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Dragons’ Den, Series 20 Episode 6

Posted by: , Posted on: - Categories: Copyright, IP, Licensing, Patents, Trade marks

While February may still be a bit dark and cold, things have been heating up in the Den, with the Dragons’ fiery appetite for investment.

Barking up the right tree

First up were father and son, Peter and Chris Maxted. The duo were pitching for a 50k investment in return for a 10% cut in their dog safety gate business, The Dog-G8 Company.

As a dog owner myself, I was immediately intrigued as I watched little Hudson the beagle, happily demonstrate the retractable gate, which can be extended to fit various openings including doors and stairs.

The Dog G8 company entrepreneurs Peter and Chris Maxted

The Dragons’ ears pricked up when Peter told them that the company had joined the popular social media channel TikTok, where three of their videos had gained 27.7 million views.

Social media guru Steven Bartlett commented, ‘Isn’t social media just so powerful’, and with a following of 44k on the platform alone, it was clear that the duo are building and growing their brand via their social media presence.

Cleverly, Chris and Peter have already protected the name Dog G8 with a trade mark, which is crucial for building their brand.

Logos, words, music and even colours can be protected and registered as a trade mark. Once you have a registered trade mark, you can use the ® symbol to demonstrate to others that it is protected and discourage them from using it.

Before applying for a trade mark, you should use The IPO’s free and easy search tool to:

  • check if a similar trade mark to your brand idea already exists
  • find out who owns a trade mark
  • have awareness of competing marks

Despite being hot under the collar at the start, all but one of the Dragons opted out of a deal. However, the doggy duo left the den with their tails wagging after Deborah Meaden offered all the money, for 20% of the business.

From pre-loved to premium

Next into the Den was co-founder Lucy Norris, asking for 70k in return for 12% of her company, Second Hand Styling UK.

Lucy’s subscription-based business enables customers to swap clothes and provide a guilt-free shopping experience.

Second Hand Styling UK Entrepreneur Lucy Norris

I really liked the idea of what Lucy is trying to achieve. Not only has second hand clothing become trendy in today’s era, it’s also a way to maximise your wardrobe whilst lowing your carbon footprint.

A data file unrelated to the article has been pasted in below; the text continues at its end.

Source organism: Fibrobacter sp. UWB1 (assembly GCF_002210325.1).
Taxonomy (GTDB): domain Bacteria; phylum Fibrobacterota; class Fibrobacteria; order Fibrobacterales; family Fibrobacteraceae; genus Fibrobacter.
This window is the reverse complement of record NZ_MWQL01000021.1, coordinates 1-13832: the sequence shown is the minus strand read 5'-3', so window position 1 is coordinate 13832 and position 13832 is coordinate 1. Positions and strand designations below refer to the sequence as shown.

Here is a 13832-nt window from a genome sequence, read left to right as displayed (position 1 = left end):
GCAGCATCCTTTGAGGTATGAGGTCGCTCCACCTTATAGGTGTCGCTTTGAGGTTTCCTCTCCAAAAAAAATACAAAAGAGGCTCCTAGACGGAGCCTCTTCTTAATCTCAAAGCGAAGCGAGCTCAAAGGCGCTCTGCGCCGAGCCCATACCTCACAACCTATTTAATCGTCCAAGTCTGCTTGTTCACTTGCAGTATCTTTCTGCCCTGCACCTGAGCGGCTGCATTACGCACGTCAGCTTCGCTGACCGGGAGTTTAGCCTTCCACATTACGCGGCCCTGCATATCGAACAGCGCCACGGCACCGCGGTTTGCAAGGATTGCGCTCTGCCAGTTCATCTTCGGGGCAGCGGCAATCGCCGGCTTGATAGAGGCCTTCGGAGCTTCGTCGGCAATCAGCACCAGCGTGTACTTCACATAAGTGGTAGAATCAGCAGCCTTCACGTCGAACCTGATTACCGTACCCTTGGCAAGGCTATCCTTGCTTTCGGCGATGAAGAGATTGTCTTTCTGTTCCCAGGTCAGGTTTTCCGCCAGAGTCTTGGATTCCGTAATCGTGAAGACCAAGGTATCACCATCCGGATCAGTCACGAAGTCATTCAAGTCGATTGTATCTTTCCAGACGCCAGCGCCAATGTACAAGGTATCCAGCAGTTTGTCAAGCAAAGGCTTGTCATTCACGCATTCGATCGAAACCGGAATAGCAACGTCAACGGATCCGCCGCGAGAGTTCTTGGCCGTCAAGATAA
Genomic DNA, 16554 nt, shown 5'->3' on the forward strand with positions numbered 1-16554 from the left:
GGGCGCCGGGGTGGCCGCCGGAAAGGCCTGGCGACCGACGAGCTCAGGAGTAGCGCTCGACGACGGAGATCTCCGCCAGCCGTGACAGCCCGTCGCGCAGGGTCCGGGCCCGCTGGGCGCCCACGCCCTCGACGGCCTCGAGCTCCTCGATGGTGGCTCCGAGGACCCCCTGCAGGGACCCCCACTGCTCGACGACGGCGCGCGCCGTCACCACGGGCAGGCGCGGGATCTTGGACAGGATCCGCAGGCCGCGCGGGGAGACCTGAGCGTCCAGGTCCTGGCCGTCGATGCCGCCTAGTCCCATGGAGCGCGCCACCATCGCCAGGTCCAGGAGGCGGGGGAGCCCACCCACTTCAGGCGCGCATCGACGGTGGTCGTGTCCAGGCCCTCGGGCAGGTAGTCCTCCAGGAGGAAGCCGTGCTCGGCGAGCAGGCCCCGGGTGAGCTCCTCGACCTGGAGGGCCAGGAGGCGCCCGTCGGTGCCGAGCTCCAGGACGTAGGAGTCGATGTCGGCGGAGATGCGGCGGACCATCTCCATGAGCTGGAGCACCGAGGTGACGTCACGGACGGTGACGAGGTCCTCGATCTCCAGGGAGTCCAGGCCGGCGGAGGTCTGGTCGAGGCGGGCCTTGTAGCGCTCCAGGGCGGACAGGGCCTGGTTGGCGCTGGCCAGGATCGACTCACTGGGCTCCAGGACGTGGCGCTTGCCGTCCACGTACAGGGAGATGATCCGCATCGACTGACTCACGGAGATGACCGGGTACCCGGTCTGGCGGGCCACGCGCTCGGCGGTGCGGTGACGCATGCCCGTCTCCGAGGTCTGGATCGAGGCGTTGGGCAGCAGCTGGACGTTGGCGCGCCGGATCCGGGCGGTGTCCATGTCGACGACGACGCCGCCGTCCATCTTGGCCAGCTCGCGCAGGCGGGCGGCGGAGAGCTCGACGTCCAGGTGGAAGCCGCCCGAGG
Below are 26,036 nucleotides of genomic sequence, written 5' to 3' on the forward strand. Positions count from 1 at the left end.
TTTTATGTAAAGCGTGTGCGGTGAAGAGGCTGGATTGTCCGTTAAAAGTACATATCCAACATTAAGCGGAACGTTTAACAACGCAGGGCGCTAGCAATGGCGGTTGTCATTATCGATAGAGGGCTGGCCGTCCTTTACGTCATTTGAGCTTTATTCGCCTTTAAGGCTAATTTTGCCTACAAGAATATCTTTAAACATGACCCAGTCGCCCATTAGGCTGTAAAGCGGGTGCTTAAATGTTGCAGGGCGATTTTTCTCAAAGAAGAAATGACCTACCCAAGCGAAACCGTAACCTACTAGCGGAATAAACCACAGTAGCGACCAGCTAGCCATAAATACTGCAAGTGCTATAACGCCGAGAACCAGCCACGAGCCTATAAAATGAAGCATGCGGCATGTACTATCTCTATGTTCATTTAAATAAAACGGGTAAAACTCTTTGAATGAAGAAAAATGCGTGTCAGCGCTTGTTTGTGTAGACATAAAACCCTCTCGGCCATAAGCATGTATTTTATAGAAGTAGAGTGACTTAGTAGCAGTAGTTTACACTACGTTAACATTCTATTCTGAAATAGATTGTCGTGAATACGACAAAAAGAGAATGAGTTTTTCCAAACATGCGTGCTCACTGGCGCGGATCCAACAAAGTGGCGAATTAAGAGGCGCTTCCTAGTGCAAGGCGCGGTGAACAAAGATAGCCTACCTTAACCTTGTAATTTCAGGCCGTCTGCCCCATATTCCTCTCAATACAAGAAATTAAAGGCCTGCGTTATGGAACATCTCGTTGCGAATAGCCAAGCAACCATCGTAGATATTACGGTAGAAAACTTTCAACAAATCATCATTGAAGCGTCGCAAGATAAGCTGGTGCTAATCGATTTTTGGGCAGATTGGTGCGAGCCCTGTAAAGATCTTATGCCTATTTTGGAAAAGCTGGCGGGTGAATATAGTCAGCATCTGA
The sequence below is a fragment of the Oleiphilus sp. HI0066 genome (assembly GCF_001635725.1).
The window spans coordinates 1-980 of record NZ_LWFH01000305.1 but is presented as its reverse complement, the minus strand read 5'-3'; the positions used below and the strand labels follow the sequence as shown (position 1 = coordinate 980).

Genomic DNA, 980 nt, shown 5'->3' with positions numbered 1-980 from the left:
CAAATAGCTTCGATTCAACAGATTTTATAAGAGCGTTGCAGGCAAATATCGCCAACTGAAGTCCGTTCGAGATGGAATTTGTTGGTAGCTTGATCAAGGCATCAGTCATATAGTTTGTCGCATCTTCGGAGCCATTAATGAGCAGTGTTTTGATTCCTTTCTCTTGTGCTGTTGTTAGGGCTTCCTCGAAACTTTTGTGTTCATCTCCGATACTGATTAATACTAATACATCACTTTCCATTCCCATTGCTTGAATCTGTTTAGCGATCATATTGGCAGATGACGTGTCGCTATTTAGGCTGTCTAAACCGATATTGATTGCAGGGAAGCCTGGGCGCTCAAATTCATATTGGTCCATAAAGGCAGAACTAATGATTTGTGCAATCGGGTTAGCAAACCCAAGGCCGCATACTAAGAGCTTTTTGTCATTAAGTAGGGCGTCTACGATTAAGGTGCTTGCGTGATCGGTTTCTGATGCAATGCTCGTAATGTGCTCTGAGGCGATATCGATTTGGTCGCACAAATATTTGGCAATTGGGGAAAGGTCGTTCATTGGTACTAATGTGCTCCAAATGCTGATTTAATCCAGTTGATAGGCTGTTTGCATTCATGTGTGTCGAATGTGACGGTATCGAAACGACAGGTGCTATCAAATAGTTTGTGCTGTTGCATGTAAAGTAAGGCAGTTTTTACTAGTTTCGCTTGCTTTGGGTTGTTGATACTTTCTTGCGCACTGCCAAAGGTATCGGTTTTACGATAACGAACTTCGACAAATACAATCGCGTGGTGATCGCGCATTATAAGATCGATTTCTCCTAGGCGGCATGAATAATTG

Unless Lucy is super tech savvy, it’s likely that her website and any promotional material will have been commissioned by another party and will be protected by copyright. With commissioned works, it is usually the case that the person or company who created the work owns the copyright, unless agreed otherwise in writing.

Before entering any contract with another party, you should always determine who owns the copyright in any work that is created during the partnership and confirm this in writing.

Unfortunately for Lucy, despite initially intriguing her potential investors with a sustainable concept, none of the Dragons chose to invest in her business.

Game changing product

Adapt Ability founders Cristian Brownlee and Matthew Walker entered the Den looking for a 40k investment for 5% of their mobility business.

From their personal experiences of using a wheelchair, the duo found that most chairs were outdated and don’t give the right postural support or independence, so they set about finding a solution.

Adapt ability entrepreneurs Cristian Brownlee and Matthew Walker

After sourcing various parts and technology from around the world, the duo created the Omeo - a hands-free mobility device, which is moved by shifting the body weight in any direction and is suitable for use on all terrains.

After hearing Cristian’s story of finally being able to visit his local woods independently, I had my fingers crossed that the pair would bag a Dragon.

Turning to the subject of IP, by having exclusive distribution rights for the state-of-the-art technology used to create the chairs, the pair must have an entered into a licencing agreement with the IP rights owner.

The licence grants them permission to do something that would otherwise be an infringement of the owners’ rights.

IP can be ‘licensed-out’ or ‘licensed-in’. You can ‘license-out’ to another company in return for a fee. You can ‘license-in’ if you want to use another company’s IP to develop your own business and products.

To find out more, watch our video:

After Peter Jones and Deborah declared themselves out, a surprising turn of events saw Sara Davies, Steven and Touker Suleyman each offer all the money, in return for 15% of the business.

Taking a gamble, the entrepreneurs asked if the Dragons were willing to combine. On this occasion, the Dragons were more than happy to share, giving the pair 40k in return for 5% each.

The atmosphere in the room was full of delight as Matthew and Cristian left the Den with three new shareholders. Congratulations!

If you are thinking about the intellectual property in your business, visit the IP for Business section of our website or sign up to receive regular updates.


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